Fracas in Huntingdon playground after pair asked man to leave

Cambridge Magistrates' Court.

Cambridge Magistrates' Court. - Credit: Archant

A Huntingdon man who punched two men after they challenged him about his behaviour in a playground has been given a community order.

Damian Stepien, of Kent Road, was approached by Ryan Crowder and Antony Dean after he was said to be upsetting youngsters using the park on April 7.

Stepien, 19, pleaded guilty at Cambridge Magistrates’ Court on May 9 to a charge of assault by beating of Mr Dean and another of causing actual bodily harm to Mr Crowder.

He also admitted to possessing a small amount of cannabis.

Sally Rose, prosecuting, said: “A friend of the victim, Mr Dean, had had a complaint made by his son that the defendant was in the children’s playground and was upsetting them.

“Mr Dean, having heard this, went to the address of his friend, Mr Crowder, and went to the children’s playground to speak to the defendant and explained he was upsetting the children and asked him to leave.

“The defendant behaved aggressively to their request. He punched Mr Crowder in the face and knocked him backwards, as a result of that he sustained a cut to his upper lip.”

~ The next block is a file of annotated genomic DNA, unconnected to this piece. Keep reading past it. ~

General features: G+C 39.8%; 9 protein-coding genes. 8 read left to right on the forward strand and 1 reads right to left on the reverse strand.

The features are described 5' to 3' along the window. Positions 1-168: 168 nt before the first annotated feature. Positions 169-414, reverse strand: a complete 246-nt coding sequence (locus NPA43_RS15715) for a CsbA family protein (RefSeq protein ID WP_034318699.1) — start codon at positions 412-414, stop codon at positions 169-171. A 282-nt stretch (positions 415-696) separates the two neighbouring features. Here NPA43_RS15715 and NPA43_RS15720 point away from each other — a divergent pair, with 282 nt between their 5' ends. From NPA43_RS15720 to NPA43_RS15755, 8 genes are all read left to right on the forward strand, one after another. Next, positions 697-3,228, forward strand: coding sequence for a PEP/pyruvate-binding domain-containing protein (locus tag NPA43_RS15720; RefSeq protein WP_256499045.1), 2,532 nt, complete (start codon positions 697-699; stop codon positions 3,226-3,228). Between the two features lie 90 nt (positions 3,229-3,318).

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The court heard that the injury Mr Crowder suffered would now require an operation to correct. Stepien continued throwing punches at Mr Dean, missing on occasions and connecting once.

“Mr Dean knocked him to the ground, restrained him, and asked someone to call the police.” Mrs Rose added.

Maryam Bassily, defending, said that Stepien had initially thought one of the children in the playground was his sister so had gone over to say hello before realising it was not her.

“He started the fight because he was afraid for his own safety, which was the reason why he punched both of the victims,” Mrs Bassily added.

“He fully accepts they had concerns for the welfare of their children but at the time his judgement was clouded.”

Stepien was ordered to carry out 100 hours of unpaid work, along with an order to pay compensation to both victims.

He will pay £200 to Mr Crowder and a further £100 to Mr Dean, along with £85 court costs and a victim surcharge.